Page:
At the nearby Rele Gallery, Tonia Nneji’s exhibition “You May Enter” invites the viewer into an intimate engagement with female pain via the artist’s own experiences of living with Polycystic Ovarian Syndrome, a hormonal disorder common among women of reproductive age. The walls are painted a deep red in one gallery and yellow in the other, exchanging the sterility of the white cube for a warm and contemplative environment well-suited to these highly personal paintings. Exploring Christian belief systems and communities of care formed around the experience of emotional and physical trauma, the works feature figures painted in indigo and midnight blue hues (a combination of acrylics and oils) who tenderly embrace, or gaze contemplatively. In See Through 2, a forlorn female face looks out at the viewer with her hand on her head, as if in defeat, or disbelief. A standout work, Sooner or Later, sees two abstracted figures embrace, fusing bodies and limbs while seated on stools draped in Ankara fabrics emblazoned with popular patterns and the logos of local church societies. These reference the artist’s search for religious-based cures, as well as the valuable commodity of the textiles Nneji’s mother sold to finance her daughter’s treatment. The fabric also reintroduces the artist’s recurring use of forms of shroud—as concealment, a place to hide, or as a protective layer to bodies in the process of healing. Nneji’s powerful portraits make visible the pain women are too often encouraged to hide away.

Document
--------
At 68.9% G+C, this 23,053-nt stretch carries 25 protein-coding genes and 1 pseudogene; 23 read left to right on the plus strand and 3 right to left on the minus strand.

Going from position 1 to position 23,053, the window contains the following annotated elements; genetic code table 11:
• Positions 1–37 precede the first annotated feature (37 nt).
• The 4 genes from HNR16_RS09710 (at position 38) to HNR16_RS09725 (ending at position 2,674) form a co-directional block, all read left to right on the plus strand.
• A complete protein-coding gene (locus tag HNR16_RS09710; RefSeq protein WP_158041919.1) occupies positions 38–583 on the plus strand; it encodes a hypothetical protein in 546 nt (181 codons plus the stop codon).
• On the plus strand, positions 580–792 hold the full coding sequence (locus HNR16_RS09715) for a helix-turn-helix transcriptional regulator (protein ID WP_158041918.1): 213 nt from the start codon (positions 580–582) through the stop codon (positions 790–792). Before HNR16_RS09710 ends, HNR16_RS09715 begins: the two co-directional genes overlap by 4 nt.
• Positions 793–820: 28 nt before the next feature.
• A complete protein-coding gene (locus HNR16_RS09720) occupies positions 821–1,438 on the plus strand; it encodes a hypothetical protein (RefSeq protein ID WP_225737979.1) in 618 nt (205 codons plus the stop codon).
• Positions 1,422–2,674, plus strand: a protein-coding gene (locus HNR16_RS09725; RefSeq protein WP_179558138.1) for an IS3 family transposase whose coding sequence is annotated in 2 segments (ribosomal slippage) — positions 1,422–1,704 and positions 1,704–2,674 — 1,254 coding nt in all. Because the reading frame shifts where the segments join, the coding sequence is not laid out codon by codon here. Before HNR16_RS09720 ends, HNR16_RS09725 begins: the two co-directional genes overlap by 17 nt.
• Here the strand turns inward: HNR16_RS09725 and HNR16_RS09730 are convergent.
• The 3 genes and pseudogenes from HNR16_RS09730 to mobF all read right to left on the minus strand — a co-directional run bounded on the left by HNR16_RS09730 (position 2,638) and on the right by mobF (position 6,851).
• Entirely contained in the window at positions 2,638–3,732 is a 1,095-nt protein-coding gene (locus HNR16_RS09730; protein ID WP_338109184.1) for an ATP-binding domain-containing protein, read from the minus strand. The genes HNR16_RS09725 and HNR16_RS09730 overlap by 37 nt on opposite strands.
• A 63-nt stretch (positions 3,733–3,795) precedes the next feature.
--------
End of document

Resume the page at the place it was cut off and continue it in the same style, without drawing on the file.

Like ART X, LagosPhoto moved online for its 11th edition and launched “Home Museum,” a concept proposing possibilities for citizen-led and inclusive future museums. The idea was developed from ongoing research into restitution and museum collections in Nigeria, led by the founder of LagosPhoto, Azu Nwagbogu, and curator, publisher, and cultural historian Clémentine Deliss, with guest curators Oluwatoyin Sogbesan and Asya Yaghmurian, while collective Birds of Knowledge are responsible for the site’s design. The result is a digital museum, exploring expanded notions of home through the documentation of objects from around the world by over two hundred participants from the African continent, the US, South America, China, Russia, and Europe. Participants were selected through an open call in the summer to photograph objects of their choice that are of personal, familial, or historic importance—walking sticks, cameras, watches, vases, old coins, photographs, a lantern, clothing. These are presented alongside a short text describing their reason for selection and their significance.

Discussion of Lagos’s art scene in recent years has often heralded a renaissance: new institutions, exciting art being produced in the city, complemented by auction-shattering prices for Nigerian and its diaspora artists. The #EndSARS movement has already seen new, socially engaged artforms emerge, among them a collective live painting intervention initiated by Chigozie Obi and Kéhìndé at the Lekki protest sites, and more via social media. Rather than Lagos being treated as yet another stop on the long list of international art-world destinations, it remains to be seen whether such initiatives garner wider attention, catalyzed by the renewed political awakening of young people and activists fighting for Nigeria’s social, cultural, and political future.